ECB President Mario Draghi has kicked back a proposal from advisors to change the way sovereign debt is risk-weighted and asked them to do some more work on it, German weekly news magazine Spiegel reported.
The euro zone’s sovereign debt crisis has highlighted the dangers of banks buying government bonds as a theoretically safe buffer against risky investments, particularly since holders of Greek bonds took a hit in the country’s bailout.
The European Central Bank is due to run a series of checks on banks’ balance sheets before taking up its role as the euro zone’s banking supervisor in November 2014, and Spiegel quoted central bank sources as saying they were worried that having a debate about the current system of financing governments would be untimely.
The measures suggested by the advisors could have a big impact on how crisis-stricken states finance themselves in the future, the magazine said on Sunday.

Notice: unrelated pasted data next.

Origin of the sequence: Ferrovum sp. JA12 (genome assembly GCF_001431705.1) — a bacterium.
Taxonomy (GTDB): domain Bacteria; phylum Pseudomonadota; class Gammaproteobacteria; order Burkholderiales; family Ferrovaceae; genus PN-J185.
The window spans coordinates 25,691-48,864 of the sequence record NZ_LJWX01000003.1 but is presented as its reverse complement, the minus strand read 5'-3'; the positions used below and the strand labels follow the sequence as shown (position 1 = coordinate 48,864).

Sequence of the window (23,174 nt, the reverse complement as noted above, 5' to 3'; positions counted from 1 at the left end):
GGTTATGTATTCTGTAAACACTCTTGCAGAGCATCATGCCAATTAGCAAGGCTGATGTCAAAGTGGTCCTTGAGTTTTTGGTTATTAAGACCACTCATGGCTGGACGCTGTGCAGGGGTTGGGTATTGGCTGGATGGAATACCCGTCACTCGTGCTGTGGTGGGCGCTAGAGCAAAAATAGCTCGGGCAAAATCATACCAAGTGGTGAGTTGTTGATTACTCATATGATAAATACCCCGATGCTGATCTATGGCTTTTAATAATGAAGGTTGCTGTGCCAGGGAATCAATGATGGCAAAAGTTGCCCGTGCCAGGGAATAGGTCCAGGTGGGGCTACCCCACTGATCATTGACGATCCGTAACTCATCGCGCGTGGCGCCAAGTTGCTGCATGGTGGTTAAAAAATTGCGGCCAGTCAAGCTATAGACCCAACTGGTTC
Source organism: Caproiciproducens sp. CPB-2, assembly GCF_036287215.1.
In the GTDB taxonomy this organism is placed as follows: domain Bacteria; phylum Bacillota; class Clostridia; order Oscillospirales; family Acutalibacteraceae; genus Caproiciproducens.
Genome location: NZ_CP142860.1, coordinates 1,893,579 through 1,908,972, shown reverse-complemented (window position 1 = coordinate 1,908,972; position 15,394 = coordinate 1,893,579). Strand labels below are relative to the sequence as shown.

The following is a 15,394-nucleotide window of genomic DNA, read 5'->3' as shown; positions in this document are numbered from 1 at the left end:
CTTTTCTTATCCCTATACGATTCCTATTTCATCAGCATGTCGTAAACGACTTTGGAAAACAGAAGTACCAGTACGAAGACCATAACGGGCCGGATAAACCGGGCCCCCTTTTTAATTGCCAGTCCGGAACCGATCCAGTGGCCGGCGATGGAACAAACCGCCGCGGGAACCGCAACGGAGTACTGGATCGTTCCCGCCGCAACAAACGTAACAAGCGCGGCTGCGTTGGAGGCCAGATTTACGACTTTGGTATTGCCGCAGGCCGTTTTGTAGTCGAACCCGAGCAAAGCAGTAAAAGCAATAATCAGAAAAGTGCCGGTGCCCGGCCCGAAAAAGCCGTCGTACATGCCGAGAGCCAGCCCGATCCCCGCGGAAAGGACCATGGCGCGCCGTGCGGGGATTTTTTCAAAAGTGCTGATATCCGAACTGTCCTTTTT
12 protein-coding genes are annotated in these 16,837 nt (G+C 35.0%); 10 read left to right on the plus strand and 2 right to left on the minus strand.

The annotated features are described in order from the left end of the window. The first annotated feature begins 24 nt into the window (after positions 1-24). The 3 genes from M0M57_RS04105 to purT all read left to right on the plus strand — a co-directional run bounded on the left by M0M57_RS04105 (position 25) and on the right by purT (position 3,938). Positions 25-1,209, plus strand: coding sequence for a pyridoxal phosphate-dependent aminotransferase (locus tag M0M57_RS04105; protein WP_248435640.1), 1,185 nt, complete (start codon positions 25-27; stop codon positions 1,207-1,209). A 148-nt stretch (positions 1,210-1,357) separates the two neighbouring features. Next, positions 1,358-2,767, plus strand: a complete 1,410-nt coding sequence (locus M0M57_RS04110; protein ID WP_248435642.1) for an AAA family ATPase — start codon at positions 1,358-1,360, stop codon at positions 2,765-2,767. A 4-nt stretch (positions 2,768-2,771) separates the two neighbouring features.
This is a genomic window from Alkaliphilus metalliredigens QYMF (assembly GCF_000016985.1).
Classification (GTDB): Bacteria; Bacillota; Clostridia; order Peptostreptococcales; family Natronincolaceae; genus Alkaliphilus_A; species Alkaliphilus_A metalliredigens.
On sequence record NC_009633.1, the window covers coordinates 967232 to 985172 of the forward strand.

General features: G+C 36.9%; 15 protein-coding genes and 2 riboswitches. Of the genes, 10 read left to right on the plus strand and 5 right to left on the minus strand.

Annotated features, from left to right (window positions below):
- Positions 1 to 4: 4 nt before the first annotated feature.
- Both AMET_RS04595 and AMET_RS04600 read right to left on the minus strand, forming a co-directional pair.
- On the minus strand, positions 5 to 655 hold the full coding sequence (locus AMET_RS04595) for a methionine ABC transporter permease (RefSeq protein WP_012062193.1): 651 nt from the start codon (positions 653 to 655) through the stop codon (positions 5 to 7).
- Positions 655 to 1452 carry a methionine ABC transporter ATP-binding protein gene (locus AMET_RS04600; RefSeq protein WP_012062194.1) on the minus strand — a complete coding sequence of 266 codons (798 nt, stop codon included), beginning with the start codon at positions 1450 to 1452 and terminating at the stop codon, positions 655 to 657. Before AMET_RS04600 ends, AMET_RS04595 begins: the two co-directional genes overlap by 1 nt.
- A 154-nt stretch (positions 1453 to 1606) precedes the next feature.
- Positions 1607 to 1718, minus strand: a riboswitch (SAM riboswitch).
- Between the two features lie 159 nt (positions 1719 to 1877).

The ECB declined to comment on the report when contacted by Reuters.
Members of the European Systemic Risk Board, an ECB-linked body that monitors potential economic problems, made a series of suggestions such as bundling together the risks from European banks’ large investments in their national government’s bonds, the magazine said.
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